Slow Query Speed and less requests per seconds with high cardinality


we have two datasources where we aggregate the data based on minute or day query segments.

For ingestion we are using tranquility from a storm cluster and each datasource has four partitions (ingestion speed 70k data-points per second, but only ~ 2.2 Mio unique items). Every datasource has about 6 metrics (Two values with high/low aggregator and “latest” value over a javascript aggregator) and 3 dimension (one is a multivalue list).

While two of the dimensions have a cardinality of 4 and 20, the multivalue list has a cardinality of 2159455 on each partition, having about 830.000 rows each.

Our cluster contains two historical and four realtime server (each datasource splited to two servers having two partitions on 8 cores and 28gb ram - gc has a troughput of minimum 99.7 %, numThread set to 7 in the middlemanager configuration).

When we use a timeseries query we got not more than 30 requests per second at the daily datasource while the cpu gets up to 100% on both realtime servers with a response time from about 200ms and raising up to 600ms for each query.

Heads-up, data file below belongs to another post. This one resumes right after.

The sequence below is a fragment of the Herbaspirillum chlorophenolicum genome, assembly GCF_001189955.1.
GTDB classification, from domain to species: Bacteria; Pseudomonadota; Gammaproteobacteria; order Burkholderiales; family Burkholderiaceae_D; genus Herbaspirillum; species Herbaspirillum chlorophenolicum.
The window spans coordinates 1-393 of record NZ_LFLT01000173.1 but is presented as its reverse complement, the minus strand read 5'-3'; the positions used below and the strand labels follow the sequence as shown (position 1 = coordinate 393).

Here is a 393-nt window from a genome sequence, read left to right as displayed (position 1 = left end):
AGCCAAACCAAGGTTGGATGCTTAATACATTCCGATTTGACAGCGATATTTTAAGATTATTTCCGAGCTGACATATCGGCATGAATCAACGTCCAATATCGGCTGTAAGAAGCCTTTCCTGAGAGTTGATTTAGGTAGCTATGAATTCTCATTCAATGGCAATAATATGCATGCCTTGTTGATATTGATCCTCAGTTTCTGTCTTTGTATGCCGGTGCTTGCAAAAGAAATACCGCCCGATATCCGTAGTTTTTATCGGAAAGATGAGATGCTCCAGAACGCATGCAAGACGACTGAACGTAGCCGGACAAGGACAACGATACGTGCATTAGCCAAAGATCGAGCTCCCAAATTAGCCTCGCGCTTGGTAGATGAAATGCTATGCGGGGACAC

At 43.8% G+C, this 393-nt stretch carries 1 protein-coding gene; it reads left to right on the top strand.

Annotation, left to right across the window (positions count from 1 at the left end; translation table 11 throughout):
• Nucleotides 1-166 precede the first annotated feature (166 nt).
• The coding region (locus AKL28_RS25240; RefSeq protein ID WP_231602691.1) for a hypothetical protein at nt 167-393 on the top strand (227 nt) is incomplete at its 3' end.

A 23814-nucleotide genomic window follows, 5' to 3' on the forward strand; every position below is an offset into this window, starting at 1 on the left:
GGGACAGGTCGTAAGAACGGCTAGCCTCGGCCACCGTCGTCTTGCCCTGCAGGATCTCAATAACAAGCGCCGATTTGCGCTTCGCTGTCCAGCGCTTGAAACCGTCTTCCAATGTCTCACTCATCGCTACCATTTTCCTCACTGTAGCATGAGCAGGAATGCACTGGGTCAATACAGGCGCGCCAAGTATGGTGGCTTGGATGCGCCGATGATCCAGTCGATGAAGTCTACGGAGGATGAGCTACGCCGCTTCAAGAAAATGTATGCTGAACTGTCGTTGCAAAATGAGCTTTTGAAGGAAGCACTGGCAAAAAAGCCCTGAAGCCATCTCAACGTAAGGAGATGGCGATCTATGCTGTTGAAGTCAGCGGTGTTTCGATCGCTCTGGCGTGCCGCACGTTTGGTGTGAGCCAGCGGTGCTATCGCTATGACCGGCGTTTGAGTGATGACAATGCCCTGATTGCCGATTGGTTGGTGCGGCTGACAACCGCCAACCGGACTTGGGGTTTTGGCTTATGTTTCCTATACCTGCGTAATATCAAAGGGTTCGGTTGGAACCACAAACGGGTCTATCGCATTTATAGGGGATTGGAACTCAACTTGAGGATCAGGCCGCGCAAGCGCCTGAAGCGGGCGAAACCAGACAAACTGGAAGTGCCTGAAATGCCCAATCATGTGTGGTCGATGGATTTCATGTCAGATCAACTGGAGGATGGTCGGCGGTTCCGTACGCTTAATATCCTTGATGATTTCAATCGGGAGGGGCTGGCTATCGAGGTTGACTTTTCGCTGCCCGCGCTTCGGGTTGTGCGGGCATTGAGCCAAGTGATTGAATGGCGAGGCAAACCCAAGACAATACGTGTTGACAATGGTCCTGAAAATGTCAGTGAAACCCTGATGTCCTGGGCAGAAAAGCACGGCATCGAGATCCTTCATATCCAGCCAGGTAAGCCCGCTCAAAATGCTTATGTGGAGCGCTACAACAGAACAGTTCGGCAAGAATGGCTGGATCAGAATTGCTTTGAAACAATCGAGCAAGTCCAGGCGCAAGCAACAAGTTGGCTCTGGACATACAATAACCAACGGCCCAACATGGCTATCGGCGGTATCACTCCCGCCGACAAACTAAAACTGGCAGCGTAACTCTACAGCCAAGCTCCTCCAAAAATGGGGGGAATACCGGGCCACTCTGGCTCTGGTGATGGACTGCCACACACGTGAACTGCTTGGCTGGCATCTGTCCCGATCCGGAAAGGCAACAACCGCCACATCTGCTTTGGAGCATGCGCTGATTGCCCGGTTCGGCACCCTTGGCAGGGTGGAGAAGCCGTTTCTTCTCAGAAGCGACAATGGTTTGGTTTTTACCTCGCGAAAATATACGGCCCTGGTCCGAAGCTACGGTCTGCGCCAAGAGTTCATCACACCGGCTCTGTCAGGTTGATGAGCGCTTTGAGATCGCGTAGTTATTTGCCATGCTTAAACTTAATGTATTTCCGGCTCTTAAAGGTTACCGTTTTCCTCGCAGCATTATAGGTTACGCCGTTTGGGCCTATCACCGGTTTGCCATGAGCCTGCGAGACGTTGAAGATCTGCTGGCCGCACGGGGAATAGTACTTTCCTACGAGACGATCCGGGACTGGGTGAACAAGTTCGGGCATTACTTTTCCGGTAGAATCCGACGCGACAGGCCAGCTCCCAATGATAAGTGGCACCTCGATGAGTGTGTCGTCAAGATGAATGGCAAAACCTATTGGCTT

We tried several settings, trying two partitions and eight partitions, moving the mulltivalue list to a single dimension (just for testing), using topn instead of timeseries, but we don’t get a better performance (response time and/or requests per second). Finally we dropped away some datas, resulting in half of the ingestions (multi value list -> cardinality of ~ 1.1 mio, 340000 rows each partition) which doesn’t speed up the query speed, but getting 60 concurrend requests per second.

This seems a little bit strange to me, because both of the resulting in the same query speed but only half of the concurrend requests when serving double row.

We allready checked the historical nodes which perform very well (response time about 90ms) and eliminate this possible problem by just quering the intervals stored at the realtime server(s).

Maybe some one have some ideas what we can do :slight_smile: